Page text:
This has always been the great selling point of authoritarian government. Compared to the chaos of democracy, the “strong man” can be very efficient. I’ve refuted this here. Democracy indeed doesn’t offer predictability, precisely because it guarantees plurality. The common will of a democratic majority can be undone by reactions of the minority, by the reactions of a future majority, or by some outside force. Predictability requires unanimity rather than majority, if possible global unanimity (dictatorships are therefore often imperialistic). Only a unanimous group can have power as it was described above: power means that wishes are effective, that things happen because they are in accordance with wishes. A majority can only have limited effectiveness, effectiveness limited by future majorities and by the reactions of minorities (in a democracy, minorities have some power, e.g. their rights cannot be violated by the will of the majority). Of course, unanimity is often obtained by force: reactions are forcibly suppressed because unanimity of convictions and goals is a rare occurrence. Force then produces power, although Arendt, again, has something to say about the confusion between these two terms.

A democracy does not try to suppress or eliminate reactions and contradictions. On the contrary, it fosters them. But it does try to ritualize and soften them, take the violence out of them, because they can take a nasty turn. Democracy needs conflicts, opposition, criticism, plurality etc. It is the game of action and reaction institutionalized and accepted as an inevitable fact of life in a community with different people and different goals. It cannot exist without events initiated by some and reacted upon by others. Hence democracy embraces uncertainty and unpredictability, however unpopular and perhaps ineffective this may be.

However, democracy also needs some level of predictability. It wants to be certain of its own survival and that is why it accepts only opposition within the system. It tries to eliminate anti-democratic reaction and opposition and asks people to promise respect for democratic values. Promises produce some certainty, a certainty and predictability based on freedom and free choice, which is not the case with certainty produced by the elimination of reaction. In a tyranny, everybody is certain that the regime will survive because nobody can or dares to react, or because indoctrination and propaganda have conditioned people in such a way that they do not even contemplate reaction. In a democracy, there is relative certainty because enough people keep their promise to respect the regime. This is the rationale behind the so-called “pledges of allegiance”. Promises are based on freedom, because a promise is only valid if it is voluntary.

Of course, this does not mean that everything in a democracy is free and voluntary. Although a democracy wants to limit coercion as much as possible and tries to secure its future by way of promises, education, persuasion, judicial review etc., there has to be some coercion because some people will not make or keep the necessary promises. There will be coercion, not of promises, but of actions. Promises cannot be coerced. Coercion in this case is the use of force against anti-democratic reaction.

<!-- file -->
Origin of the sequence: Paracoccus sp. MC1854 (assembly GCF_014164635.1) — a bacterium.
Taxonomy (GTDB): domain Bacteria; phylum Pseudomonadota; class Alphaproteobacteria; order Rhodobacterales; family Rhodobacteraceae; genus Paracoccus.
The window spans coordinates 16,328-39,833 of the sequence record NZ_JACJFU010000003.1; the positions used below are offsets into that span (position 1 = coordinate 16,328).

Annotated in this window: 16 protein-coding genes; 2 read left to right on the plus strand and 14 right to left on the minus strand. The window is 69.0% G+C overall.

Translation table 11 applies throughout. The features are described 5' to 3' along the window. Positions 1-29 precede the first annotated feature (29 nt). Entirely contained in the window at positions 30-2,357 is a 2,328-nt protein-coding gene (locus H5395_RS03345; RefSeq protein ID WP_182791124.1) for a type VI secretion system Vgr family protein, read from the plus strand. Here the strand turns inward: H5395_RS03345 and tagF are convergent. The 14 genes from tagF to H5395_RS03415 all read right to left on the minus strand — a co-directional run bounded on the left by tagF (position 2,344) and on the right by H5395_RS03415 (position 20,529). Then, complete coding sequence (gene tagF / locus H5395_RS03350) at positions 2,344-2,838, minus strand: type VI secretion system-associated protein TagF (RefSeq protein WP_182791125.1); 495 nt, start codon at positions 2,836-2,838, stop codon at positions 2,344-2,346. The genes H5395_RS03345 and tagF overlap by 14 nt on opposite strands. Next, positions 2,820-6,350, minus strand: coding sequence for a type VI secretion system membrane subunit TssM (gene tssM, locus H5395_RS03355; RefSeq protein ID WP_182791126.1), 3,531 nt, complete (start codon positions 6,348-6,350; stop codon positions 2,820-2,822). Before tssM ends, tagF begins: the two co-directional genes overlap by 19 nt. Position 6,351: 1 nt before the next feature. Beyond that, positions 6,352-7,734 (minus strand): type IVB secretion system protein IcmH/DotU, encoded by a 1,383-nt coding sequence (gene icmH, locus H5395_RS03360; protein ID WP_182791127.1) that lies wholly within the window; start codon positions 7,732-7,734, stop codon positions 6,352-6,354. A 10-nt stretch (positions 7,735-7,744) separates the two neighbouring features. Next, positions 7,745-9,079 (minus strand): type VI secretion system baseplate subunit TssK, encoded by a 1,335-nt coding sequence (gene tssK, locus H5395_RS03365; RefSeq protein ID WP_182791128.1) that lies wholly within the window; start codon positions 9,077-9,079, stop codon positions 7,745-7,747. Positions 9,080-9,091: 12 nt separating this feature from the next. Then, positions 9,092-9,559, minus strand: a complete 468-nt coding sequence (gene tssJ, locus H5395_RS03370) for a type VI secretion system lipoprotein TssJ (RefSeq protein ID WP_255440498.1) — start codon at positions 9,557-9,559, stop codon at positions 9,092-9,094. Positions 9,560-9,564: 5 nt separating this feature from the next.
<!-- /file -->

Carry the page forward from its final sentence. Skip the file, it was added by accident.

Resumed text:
An anti-democratic reaction is a contradiction in terms. It is because of democracy that reaction is possible. If reaction becomes an activity without risk, as is the case in a democracy, then reaction blossoms. Reacting against democracy is not only ungrateful, it is self-destructive.

But apart from this predictability of the institutions necessary for unpredictable political life, it is clear that the focus of democracy is on conflict, contradictions, opposition, reactions, unpredictability and uncertainty. Those who want to limit the game of action and reaction are necessarily anti-democratic. More freedom and more democracy means more reaction, more plurality, more kinds of actions which can interfere with each other, and therefore more unpredictability, less control over the future, and less certainty that goals will be achieved. Democracy does not only accept the game of action and reaction as an inevitable fact of social life. It also promotes this game, as long as it remains a game and does not become violent or a threat to democracy or to people’s rights and freedom.

Counter-intuitively, freedom does not always go hand in hand with control, although on an individual level this may be the rule. An individual is free if he controls his life. But a society is not free if people try to control consequences and the future. Unpredictability does not mean that people are not free to choose their future. They are just not certain that the future will be the one they have chosen. It’s when they want this certainty that they are tempted to destroy the freedom of society. When people want to be certain of their goals and want to be in control – when, in other words, they want to be free – they need to eliminate interference from other people and other goals. Other people with other goals become a nuisance, and their freedom has to be sacrificed. However, this may not result in control. It is far from certain that the elimination of reaction is possible. It may be counterproductive and create more reaction than initially anticipated. Plurality is probably unavoidable.